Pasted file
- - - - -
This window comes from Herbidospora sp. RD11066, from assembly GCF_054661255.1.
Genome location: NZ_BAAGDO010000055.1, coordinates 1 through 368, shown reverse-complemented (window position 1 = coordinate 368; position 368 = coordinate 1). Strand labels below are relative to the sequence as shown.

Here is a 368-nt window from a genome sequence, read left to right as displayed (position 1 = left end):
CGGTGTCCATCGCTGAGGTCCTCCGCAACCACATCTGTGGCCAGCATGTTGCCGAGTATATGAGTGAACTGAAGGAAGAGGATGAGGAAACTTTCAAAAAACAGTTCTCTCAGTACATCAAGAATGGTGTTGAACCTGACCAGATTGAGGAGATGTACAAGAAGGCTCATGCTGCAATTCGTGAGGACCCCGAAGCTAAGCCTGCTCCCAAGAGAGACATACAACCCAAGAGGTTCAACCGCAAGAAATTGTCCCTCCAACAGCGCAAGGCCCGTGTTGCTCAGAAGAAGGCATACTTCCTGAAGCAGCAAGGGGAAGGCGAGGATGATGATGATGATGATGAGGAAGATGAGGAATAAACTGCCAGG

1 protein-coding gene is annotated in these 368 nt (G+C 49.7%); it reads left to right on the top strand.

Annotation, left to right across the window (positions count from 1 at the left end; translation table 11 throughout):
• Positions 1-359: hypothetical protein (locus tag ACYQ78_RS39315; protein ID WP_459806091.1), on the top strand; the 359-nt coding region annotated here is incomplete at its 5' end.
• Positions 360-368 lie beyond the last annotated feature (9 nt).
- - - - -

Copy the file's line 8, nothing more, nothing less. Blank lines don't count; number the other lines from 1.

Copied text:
• Positions 360-368 lie beyond the last annotated feature (9 nt).